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Sunday, May 18, 2014

The Culture Cafe Podcast Is Coming Soon!

     So I've been working out the kinks for a while now, but it's happening! I recorded a small preview episode to explain what the podcast is about and why I'm doing it, but to put it succinctly: I'm hoping for the show to be a place where people living in Japan can gather together and swap stories of their lives, from the outrageous and hilarious to the sincere and heartfelt.

Welcome to the Culture Cafe Podcast!

I'll be back with the debut episode soon later next week! Look forward to it!


Wednesday, May 14, 2014


  I was honestly planning on writing this just the other day, the same day 
that I found out the original creator of the Alien, H.R Giger, died. 

Rest in piece for your fabulously terrifying work.

            Last weekend I watched Aliens (sequel) for the first time after re-watching Alien as I hadn’t seen it since I was a kid. I try not to let reviews get in the way of my viewing experience regardless of whether or not something was met with acclaim or contempt. That being said, Mitsuko told me this was her favorite of all the Alien films, and I caught a look at the Rotten Tomato score in passing as we were browsing the internet and I was astonished to see that it maintains a mighty 98% which is actually the highest of all the films - the original is a close second at 97%. Well we watched it, and I had some thoughts, so I thought I’d share them here. Before that though, I have to say that I’ve never found myself so far on the opposite end of a spectrum as far as reviews go. I wouldn’t have placed this movie anywhere near the original. To be polite, I thought it was a pretty mediocre B-movie spin on what I consider a Science Fiction classic.
            In order to continue I think it’ll be helpful to introduce the concept of “Scientific Literacy” to this discussion. This is basically an abstract measurement of what it means to be scientifically informed which is sometimes by positing a series of questions about basic concepts such as, atomic structures, DNA, our solar system, the natural world etc, and determining what percentage of people within a given populace can correctly identify true or false statements about them. I think in the movie world of the past there tended to be an overlap between B-movie and Science Fiction as a genre. I’m sure many of us remember or have a good idea of these kinds of films, largely to do with aliens, vaguely science based, and very little actual science behind them. Tales of alien invasions, flying cars, and other such tropes of the Science Fiction genre have long been popular it seems. But counter to this, the idea of science being taught academically has not been.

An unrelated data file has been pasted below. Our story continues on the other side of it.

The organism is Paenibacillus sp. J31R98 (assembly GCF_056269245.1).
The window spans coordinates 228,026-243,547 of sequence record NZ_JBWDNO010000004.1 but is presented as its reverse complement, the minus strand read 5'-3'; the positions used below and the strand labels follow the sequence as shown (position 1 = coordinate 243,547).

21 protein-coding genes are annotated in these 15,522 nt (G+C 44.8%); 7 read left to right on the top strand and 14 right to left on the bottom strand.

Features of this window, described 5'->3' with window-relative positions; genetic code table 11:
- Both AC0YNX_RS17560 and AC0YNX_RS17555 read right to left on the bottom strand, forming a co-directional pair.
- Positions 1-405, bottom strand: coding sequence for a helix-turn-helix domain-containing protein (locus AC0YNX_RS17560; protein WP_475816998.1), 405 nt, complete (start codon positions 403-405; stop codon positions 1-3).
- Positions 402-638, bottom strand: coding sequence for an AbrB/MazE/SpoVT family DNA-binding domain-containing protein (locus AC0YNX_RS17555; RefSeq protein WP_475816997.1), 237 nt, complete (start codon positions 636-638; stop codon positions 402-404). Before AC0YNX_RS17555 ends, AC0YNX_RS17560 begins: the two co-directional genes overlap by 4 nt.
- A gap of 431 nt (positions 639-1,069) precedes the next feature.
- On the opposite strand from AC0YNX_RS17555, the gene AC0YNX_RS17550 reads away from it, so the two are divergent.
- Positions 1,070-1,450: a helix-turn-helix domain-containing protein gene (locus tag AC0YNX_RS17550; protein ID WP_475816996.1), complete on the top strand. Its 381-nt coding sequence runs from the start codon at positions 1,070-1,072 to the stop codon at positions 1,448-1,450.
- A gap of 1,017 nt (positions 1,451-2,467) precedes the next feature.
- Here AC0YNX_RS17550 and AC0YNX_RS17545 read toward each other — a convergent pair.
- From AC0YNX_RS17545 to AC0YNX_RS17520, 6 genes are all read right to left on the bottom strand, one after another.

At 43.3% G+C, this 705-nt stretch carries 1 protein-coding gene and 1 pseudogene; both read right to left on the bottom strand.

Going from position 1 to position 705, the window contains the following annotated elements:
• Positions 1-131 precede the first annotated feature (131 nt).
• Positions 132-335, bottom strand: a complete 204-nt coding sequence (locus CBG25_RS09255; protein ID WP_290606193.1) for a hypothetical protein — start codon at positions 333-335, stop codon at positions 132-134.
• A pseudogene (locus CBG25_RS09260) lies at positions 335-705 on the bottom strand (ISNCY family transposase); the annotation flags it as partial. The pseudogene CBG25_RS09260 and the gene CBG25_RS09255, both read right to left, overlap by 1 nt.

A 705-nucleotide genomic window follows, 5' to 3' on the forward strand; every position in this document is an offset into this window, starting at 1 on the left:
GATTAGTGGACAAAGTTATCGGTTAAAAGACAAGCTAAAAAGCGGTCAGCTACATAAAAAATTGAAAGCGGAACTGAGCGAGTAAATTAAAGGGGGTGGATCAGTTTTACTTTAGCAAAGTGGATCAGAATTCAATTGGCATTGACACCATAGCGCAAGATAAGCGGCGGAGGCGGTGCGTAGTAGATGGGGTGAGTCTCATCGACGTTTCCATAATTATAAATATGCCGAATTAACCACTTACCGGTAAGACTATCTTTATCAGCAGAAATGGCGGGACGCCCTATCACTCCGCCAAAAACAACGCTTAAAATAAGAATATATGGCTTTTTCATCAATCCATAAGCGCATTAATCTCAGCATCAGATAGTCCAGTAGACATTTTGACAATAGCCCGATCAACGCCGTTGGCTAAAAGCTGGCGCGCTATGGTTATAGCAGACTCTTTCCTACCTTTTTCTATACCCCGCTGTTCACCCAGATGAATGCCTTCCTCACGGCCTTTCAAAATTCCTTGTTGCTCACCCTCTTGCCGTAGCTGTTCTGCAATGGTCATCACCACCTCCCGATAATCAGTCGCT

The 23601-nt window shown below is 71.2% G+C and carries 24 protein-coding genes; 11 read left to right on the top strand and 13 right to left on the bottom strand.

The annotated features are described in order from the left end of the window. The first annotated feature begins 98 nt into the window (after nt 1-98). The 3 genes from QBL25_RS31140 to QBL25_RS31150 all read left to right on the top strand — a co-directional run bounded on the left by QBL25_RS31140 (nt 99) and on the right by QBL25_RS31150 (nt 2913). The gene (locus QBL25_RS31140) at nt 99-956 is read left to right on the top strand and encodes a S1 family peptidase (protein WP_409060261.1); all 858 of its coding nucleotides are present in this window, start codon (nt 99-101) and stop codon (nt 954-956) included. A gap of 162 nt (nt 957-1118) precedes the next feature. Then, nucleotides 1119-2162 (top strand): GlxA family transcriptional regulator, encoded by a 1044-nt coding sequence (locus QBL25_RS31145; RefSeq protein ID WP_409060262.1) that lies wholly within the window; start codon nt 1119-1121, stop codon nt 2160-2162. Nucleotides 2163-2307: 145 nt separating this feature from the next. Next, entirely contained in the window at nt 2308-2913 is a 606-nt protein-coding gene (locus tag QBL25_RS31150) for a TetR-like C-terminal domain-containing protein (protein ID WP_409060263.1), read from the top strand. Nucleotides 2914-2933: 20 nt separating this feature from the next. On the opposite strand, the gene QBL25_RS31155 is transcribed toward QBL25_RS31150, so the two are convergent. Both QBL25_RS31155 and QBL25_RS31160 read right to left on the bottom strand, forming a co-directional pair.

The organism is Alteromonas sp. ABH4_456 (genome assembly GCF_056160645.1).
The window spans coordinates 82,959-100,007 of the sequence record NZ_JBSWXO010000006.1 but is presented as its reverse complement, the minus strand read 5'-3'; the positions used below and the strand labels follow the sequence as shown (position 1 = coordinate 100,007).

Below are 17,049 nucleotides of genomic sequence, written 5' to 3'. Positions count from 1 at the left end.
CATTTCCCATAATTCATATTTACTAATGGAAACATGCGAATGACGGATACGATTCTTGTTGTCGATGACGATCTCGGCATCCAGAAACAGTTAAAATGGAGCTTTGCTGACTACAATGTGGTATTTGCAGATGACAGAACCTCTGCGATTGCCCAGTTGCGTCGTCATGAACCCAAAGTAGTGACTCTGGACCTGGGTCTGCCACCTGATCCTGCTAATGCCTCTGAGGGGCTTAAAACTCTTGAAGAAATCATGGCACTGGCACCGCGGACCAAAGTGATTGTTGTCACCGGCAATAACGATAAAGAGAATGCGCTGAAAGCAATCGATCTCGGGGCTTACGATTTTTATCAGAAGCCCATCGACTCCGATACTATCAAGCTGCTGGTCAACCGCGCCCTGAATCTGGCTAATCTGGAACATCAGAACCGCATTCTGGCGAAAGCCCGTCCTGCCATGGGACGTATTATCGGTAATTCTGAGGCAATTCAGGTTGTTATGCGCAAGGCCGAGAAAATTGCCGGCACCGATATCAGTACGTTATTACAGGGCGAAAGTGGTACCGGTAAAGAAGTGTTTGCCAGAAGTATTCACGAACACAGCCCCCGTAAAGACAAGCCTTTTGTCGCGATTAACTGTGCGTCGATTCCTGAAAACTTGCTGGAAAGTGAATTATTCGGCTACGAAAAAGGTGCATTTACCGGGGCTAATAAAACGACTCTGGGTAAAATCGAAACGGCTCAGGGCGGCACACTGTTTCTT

At about the turn of the 20th century men such as Charles Eliot and John Dewey propositioned to the National Education Association (of which Charles held a chair in the committee) that it would be in the best interest of students to learn in a manner such that he or she could take said knowledge and make it applicable to their future endeavors. Eliot suggested that an education lacking this was “an education which missed its aim”. That was 1898. Over the course of the years scientific curriculum became standard, and by today studying science - while lacking according to many surveys – is fundamental to our education.
            So what was the point of all that though? My point is that I believe stories in the past (including movies) with even semi-science related concepts at heart were not so easily separated from the B-movie classification. Hard as it may be to accept, we’ve increased general scientific knowledge quite dramatically across the world, and it reflects in the less tacky science based movies of the recent past. So now we get to why I’m even talking about Alien, and its sequel.
            Please watch Alien if you haven’t. It was made in 1979 by Ridley Scott and tells the story of a commercial space ship crew who are asked to investigate a mysterious transmission from an uninhabited planetoid on their way back to Earth. Okay. I’m seriously going to talk about the movie now, so be prepared if you haven’t seen it.
Alien seems to hit upon several themes buried under its initial premise including: Gender Politics, Corporatism, and Technophobia. I suppose we can start with the most obvious one, which involves one of the most memorable and infamous scenes in Hollywood history. The Chestburster (as it appears to be officially referred to as) is iconic in many ways and masterfully blended the idea of Sci-Fi and Horror in one fell swoop. But beyond the surface there’s a great deal to think about in terms of that one scene. Officer Kane (John Hurt) was the first to discover the alien eggs and was attacked by the (also very official sounding) Facehugger. It bursts through his helmet and envelopes his face, as its namesake would suggest. Fast forward, he appears to be okay, only to have whatever embryo the Facehugger left in him to hatch and burst through his chest in an extremely violent manner. What might be read into this? Kane never comes across as a character worthy of this fate, but perhaps Kane is only ever meant to represent the idea of man, who suffers at the fate of what are clearly female issues.

The appendages even come off as being finger-like
 The sexual imagery is hard to escape with how the Facehugger forces its way over his mouth, never allowing him to even as much as scream or otherwise protest this invasion to his body. It clearly plants a seed into his stomach, again forcefully and against his will. The chest bursting sequence has been argued to be a kind of reverse rape and with one look at the alien - phallic in shape – it’s not hard to see why.
It's a girl!

  In addition to this there is the character of Ripley (Sigourney Weaver) who becomes the most capable crewmember, and is the only one to survive. The real world timeframe in America is also important to keep in mind as the movie was released at the tail end of second wave feminism which included advancements such as Roe v. Wade, which established a legal precedent for the right to abortions. There is one more scene involving Ash (Ian Holm) that we can file in this category as well, but we’ll save Ash for later. He’s important too. Regardless, whether or not the filmmakers were attempting to start this kind of conversation, the movie definitely reversed the ideas of birth, rape, and sexual assault onto its former perpetrators.